This creates two problems. First, listeners must listen on a very narrow axis, perhaps 30 degrees wide. Imagine a concert where all listeners needed to be "on-axis" within +/-15 degrees of the "front" of the instruments(aside from an appallingly limited audience size and revenue potential, it would make live music a pretty dodgy and limited undertaking.

The second problem is that all the reflections of sound from the loudspeaker to the listeners via the room are deficient in high-frequency content. I won't go into the psychoacoustical implications of this, other than to note that they are quite significant and audible, and that they have affected our recording craft significantly.

Beyond this, such high-frequency directionality in rooms gives loudspeakers a very distinctive sound quality that makes them easily distinguishable from other musical sources, if you ever go to the trouble to directly compare them.

So, due to some fundamental physics and some loudspeaker limitations, loudspeakers tend to not work all that well in the very environments in which they are most often called upon to perform. Bad news. But, happily, this is where our willing suspension of disbelief comes to the rescue.

This willing suspension of disbelief is a cognitive trick we play on ourselves to more fully enjoy illusions. In the case of loudspeakers, we deliberately ignore the loudspeaker and instead substitute an imaginary source (the recorded one), quite enthusiastically embracing the fantasy that we are "in reality" listening to that imaginary source. Instead of hearing the real loudspeaker, with all its defects, we make ourselves hear the imaginary source, and we happily "fill in" all the missing or defective information. Without this, of course, neither video nor audio would work. Pretty cool, eh?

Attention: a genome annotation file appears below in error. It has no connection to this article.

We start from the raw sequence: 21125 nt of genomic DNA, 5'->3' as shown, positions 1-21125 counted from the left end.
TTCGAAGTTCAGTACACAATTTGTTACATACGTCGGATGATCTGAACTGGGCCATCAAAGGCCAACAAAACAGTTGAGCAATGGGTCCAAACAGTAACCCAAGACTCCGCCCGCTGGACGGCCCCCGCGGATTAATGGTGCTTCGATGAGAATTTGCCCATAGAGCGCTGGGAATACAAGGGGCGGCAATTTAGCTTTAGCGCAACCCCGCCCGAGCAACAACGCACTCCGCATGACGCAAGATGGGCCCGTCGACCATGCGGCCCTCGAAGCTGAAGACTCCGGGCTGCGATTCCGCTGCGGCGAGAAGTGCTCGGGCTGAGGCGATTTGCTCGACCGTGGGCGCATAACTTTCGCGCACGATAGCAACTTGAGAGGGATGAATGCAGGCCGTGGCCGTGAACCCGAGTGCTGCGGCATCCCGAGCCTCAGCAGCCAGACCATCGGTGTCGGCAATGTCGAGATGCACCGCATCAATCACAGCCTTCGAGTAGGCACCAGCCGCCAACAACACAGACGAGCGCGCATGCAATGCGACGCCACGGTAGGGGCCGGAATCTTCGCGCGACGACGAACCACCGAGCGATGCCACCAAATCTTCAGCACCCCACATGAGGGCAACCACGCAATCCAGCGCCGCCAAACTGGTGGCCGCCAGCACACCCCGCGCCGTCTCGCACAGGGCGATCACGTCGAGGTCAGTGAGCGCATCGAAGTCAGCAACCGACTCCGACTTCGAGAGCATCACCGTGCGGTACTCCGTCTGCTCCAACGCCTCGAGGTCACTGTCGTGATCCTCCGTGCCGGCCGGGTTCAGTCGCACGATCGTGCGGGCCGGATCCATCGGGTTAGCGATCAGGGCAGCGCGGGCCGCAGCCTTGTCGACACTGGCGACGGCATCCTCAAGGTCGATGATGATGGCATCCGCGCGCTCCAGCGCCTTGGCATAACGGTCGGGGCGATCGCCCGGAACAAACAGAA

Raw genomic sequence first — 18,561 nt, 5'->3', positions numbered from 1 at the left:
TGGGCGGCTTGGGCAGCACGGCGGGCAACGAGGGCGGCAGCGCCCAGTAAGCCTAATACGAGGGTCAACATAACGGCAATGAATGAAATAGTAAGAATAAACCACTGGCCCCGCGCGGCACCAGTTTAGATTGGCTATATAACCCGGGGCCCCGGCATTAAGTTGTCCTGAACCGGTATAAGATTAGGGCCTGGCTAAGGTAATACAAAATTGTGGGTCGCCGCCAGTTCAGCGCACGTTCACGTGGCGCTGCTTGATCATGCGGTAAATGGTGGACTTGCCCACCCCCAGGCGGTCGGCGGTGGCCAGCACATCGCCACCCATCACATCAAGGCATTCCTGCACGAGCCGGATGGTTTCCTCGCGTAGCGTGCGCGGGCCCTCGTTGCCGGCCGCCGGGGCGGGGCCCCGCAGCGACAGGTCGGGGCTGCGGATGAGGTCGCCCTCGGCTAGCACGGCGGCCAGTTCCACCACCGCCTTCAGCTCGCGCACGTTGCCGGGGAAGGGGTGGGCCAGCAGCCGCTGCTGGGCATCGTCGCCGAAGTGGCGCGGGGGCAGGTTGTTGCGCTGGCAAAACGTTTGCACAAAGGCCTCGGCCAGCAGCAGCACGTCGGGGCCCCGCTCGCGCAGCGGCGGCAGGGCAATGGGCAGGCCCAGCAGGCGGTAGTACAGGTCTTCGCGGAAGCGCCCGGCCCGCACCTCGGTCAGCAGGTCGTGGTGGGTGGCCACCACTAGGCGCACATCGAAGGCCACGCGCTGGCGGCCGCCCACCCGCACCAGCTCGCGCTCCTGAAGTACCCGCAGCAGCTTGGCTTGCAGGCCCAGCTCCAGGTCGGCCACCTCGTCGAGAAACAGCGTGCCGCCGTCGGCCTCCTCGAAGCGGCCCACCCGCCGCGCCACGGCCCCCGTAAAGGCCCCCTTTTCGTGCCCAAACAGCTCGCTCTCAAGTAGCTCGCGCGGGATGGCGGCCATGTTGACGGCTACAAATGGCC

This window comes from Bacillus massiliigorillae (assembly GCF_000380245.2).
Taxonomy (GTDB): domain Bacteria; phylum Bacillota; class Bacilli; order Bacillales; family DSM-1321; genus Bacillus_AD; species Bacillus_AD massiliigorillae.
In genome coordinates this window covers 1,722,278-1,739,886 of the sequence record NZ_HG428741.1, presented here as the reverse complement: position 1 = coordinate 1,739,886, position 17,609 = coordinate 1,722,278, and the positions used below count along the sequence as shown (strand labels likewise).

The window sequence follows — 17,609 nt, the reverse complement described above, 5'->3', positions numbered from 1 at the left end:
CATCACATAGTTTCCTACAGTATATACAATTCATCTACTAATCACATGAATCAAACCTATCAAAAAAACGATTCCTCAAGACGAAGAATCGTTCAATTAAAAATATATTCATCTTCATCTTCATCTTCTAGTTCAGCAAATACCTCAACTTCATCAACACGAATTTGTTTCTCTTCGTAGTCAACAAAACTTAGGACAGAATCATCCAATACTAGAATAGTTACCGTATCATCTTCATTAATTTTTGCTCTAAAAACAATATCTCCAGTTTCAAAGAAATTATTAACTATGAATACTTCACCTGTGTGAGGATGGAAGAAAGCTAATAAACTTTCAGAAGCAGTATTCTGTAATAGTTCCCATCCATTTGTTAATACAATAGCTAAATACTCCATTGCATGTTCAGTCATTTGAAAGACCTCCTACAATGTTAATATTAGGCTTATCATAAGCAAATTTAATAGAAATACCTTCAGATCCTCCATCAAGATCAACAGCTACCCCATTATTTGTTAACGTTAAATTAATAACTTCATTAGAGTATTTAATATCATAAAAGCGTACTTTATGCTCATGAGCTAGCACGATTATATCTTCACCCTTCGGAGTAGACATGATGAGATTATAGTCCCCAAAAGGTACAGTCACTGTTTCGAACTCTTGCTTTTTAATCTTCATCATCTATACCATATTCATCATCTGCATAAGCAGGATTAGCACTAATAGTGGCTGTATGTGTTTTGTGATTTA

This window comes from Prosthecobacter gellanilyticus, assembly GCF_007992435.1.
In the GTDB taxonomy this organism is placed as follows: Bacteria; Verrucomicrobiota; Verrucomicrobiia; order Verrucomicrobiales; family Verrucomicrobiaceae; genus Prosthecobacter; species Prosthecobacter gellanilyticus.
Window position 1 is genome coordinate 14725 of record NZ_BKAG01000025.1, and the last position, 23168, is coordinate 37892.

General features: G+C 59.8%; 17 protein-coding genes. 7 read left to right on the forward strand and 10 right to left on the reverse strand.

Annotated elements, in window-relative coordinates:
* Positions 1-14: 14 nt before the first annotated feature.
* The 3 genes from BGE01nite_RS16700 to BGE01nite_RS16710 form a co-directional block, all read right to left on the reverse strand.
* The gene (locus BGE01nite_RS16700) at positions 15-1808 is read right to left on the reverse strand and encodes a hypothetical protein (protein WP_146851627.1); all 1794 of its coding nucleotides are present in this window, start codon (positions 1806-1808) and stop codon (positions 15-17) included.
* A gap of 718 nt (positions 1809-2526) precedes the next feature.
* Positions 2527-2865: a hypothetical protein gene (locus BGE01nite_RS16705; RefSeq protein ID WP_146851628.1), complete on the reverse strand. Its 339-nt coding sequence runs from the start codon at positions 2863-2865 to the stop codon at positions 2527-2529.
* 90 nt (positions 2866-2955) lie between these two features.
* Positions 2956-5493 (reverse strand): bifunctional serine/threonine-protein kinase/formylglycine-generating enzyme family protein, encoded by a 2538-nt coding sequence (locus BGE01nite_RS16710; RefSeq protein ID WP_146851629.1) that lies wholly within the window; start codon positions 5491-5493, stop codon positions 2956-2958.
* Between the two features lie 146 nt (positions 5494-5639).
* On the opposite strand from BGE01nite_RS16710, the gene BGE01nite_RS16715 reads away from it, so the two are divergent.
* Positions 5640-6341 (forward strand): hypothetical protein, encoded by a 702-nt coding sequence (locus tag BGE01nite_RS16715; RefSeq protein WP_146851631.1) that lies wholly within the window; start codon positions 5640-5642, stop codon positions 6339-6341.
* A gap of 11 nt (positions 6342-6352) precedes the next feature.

Another big issue is loudness. The dynamic range for acoustic music is pretty big (for live rock 'n roll it is potentially huge). I estimate it at about 80 dB, from 40 dB SPL to 120 dB SPL. Domestic loudspeaker playback ranges are a good bit less, 50 dB SPL to perhaps 105 dB SPL, for a 55 dB range. The bottom end of these ranges is generally limited by room noise; the top end is generally limited by power capacity. In any case, loudspeakers can mimic, sort of, the levels obtained in live performance, but they can't reasonably replicate them (which is probably just as well). Also, their range needs to be compressed some (and perhaps really compressed in cars) in comparison to acoustic music, due to a higher noise floor in playback spaces.


So here you have it-believe it or not, loudspeakers don't work all that well in the rooms we put 'em in. We've got problems with power, and with the room at high frequencies and at low frequencies. Plus we can only sit in one spot when we listen to 'em. Fortunately, we're in happy denial as a function of our own willing suspension of disbelief about all this!

But what if? What if we could lick the room problems and the power problem? Would we hear a difference? Would it be any better? Or does our willing suspension of disbelief mask any improvement we might make? Would we just be wasting our time?

Well, campers, this is what I've been working on, for about 22 years, all told. Next month, I'll fill you in a little on some of the answers I've found, and I'll discuss what I think it means for you. In the meantime, thanks for listening.

Dave Moulton